Backsolving in the GMAT
If you have no idea how to solve a problem, not even where to start, try backsolving. Backsolving is a process of testing the answer choices one by one to calculate the solution to a problem.
Assume one of the answer choices is right and see if it works. If it doesn't, eliminate it and try another. Obviously, backsolving can save a great deal of time and effort during the GMAT.
Below you will find two examples of backsolving strategy. We encourage you to learn and master backsolving approach, since in the GMAT you will likely find at least few questions, which should be calculated backwards.
ABC Corporation used 1/4 of the weekly supply of copy paper on Monday, 9 packages on Tuesday, 4 packages on Wednesday, and half as many on Thursday as on Monday. If there are 22 packages of a copy paper left on Friday, how many packages paper were in stock when Monday began?
This question can be solved using traditional methods or by backsolving. Each approach is describes below.
In the traditional approach, you first convert the question about to an equation:
1/4X + 9 + 4 + (1/4X)/2 + 22 = X, where X is the number of packages of copy paper in stock when Monday began.
Then you solve for X.
X – 1/4X – (1/4X)/2 = 9 + 4 + 22
X – 1/4X – 1/8X = 35
X – 2/8X – 1/8X = 35
X – 3/8X = 35
8/8X – 3/8X = 35
5/8X = 35
X = 35 : (-5/8)
X = 280/8 : (-5/8)
X = -56
So (B) is the correct answer.
Now let's try to solve this problem using a backsolving strategy.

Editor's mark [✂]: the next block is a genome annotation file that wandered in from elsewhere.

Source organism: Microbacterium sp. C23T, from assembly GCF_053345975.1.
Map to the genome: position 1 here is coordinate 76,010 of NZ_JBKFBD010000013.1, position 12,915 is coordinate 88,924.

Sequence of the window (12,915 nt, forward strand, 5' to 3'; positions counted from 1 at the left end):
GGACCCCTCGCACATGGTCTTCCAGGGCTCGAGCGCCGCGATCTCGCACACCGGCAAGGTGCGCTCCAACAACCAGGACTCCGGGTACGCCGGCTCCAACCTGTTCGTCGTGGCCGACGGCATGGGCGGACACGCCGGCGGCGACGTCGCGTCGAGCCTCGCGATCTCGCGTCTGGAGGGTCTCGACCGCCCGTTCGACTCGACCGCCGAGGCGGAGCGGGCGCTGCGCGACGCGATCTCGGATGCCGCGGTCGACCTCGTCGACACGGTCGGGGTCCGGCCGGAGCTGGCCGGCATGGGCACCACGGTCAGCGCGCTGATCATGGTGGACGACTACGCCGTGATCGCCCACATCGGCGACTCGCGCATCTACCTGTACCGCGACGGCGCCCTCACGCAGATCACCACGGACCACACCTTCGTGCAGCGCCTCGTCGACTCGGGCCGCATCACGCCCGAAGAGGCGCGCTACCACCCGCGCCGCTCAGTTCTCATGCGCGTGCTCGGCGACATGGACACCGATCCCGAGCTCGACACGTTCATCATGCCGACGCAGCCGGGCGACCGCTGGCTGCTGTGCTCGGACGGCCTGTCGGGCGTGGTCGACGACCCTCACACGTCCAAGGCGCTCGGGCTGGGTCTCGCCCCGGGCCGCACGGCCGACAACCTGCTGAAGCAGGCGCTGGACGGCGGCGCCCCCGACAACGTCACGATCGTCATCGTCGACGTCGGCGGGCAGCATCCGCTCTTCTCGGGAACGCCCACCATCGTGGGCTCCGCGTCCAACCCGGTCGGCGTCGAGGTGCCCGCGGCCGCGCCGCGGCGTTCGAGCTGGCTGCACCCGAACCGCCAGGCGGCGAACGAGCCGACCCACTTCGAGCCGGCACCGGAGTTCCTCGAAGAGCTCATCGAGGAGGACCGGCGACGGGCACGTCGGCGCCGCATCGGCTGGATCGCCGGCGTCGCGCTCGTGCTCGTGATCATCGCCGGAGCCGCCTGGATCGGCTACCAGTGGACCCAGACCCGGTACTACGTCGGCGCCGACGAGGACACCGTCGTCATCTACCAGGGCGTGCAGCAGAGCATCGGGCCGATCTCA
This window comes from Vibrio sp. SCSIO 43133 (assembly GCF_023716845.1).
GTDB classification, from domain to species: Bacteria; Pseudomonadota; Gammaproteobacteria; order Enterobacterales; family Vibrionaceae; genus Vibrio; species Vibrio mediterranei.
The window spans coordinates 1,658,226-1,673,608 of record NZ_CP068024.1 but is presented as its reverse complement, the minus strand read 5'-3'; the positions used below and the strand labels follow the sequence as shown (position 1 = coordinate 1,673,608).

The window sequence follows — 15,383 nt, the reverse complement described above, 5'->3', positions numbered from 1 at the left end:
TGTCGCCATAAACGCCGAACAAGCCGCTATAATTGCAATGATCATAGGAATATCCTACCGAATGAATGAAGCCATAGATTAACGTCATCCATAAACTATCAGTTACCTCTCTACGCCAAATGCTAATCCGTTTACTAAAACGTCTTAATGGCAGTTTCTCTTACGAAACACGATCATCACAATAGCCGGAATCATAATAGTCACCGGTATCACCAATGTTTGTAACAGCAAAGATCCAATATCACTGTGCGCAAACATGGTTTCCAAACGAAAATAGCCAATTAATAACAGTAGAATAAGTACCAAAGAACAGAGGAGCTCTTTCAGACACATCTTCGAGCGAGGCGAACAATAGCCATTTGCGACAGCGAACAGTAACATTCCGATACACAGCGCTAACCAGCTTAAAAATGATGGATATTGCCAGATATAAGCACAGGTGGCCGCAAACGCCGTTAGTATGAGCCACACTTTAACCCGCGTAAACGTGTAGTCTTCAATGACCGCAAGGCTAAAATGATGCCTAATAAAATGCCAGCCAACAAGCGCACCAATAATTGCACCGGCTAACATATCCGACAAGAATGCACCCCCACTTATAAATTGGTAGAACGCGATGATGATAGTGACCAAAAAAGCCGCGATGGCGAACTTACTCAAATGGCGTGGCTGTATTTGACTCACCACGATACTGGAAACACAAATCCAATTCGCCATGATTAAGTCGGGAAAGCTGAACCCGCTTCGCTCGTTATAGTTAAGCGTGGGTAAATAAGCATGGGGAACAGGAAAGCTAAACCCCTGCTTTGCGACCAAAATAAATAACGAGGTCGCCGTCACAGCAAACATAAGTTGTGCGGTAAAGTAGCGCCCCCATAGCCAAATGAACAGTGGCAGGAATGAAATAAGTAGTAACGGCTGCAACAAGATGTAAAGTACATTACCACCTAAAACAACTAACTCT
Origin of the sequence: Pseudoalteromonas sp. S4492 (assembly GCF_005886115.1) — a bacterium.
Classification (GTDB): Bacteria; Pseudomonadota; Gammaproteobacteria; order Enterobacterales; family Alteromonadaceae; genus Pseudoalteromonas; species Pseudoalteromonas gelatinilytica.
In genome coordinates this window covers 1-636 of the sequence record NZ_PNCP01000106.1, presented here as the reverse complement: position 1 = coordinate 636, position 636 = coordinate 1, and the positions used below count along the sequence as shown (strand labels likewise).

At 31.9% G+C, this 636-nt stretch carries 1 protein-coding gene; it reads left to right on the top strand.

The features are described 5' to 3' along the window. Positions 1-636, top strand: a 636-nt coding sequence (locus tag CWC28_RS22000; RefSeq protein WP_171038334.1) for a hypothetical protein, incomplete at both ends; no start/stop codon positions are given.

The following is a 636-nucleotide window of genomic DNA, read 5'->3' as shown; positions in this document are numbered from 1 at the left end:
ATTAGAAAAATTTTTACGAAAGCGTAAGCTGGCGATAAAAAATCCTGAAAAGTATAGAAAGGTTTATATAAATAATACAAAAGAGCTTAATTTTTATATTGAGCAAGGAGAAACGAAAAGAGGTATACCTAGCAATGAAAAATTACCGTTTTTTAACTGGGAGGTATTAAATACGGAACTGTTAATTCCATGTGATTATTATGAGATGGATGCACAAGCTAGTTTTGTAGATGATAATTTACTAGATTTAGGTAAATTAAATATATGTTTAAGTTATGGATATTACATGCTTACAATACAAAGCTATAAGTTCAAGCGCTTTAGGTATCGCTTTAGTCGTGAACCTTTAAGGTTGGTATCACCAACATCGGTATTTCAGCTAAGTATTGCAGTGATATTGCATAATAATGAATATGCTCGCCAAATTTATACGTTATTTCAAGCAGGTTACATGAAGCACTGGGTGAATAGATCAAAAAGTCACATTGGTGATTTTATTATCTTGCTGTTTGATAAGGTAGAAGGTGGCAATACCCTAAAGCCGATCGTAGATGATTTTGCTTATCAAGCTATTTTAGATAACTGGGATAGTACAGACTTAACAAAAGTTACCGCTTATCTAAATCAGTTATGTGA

ABC Corporation used 1/4 of the weekly packages of a copy paper in stock on Monday, 9 packages on Tuesday, 4 packages on Wednesday, and half as many as it spent on Monday on Thursday. If there are 22 packages of a copy paper left in the corporation on Friday, how many packages of a copy paper were in stock before ABC Corporation started using it?
Start with answer choice (C). If you're using an alternative problem-solving method where the answer choices contain only numbers, start with the option in the middle. Once you have that result, you will know where to go next, whether to a larger or smaller number. At worst, you will have to calculate two choices.
Set up a quick worksheet so you don't get tangled up in your figuring. Based on the example below, abbreviate, use symbols, apply whatever shorthand helps you stay on track and be quick.
Backsolving Copy Paper
|Answer||Number of packages in stock||Number of packages after Monday (-1/4)||Number of packages after Tuesday (-9)||Number of packages after Wednesday(-4)||Number of packages after Thursday (-1/2 spent on Monday)|
If there were 64 packages of a copy paper in stock in the beginning of the week, after Monday there would be 48 left (64 – (64/4)).
After Tuesday: 48 – 9 = 39
After Wednesday: 39 – 4 = 35
After Thursday: 35 – (64/4)/2 = 27
When you get the result that 27 packages would have been left on Friday, you know that answer (C) is incorrect, since the problem states that there were only 22. You also know that your next trial should use a smaller starting number, so move to choice (B).
Run the exercise again with 56 packages of copy paper in stock at the beginning of the week, and you end up with the required 22 packages remaining on Friday. You're done; (B) is the right answer choice. (If your ending number were still too high, then (A) would have to be the answer, since it's the only smaller choice available.)
Which of the following must be an integer if X is a positive integer and 8/X + 5/X + 7X is an integer?
D) 20/X !!!
First let's calculate fractions in the statement: 8/X + 5/X + 7X = 20/X . Given this fraction , then X must be one of the following numbers: 1, 2, 4, 5, or 20 . So the answer choice that will give an integer or all of these numbers should be the right one.
It is easy to eliminate wrong answers and come to the conclusion that answer (D) is correct.
- GMAT Math: Picking Numbers!
- Sample Math Questions: Picking Numbers
- GMAT Math: Backsolving
- GMAT Math: Number Theory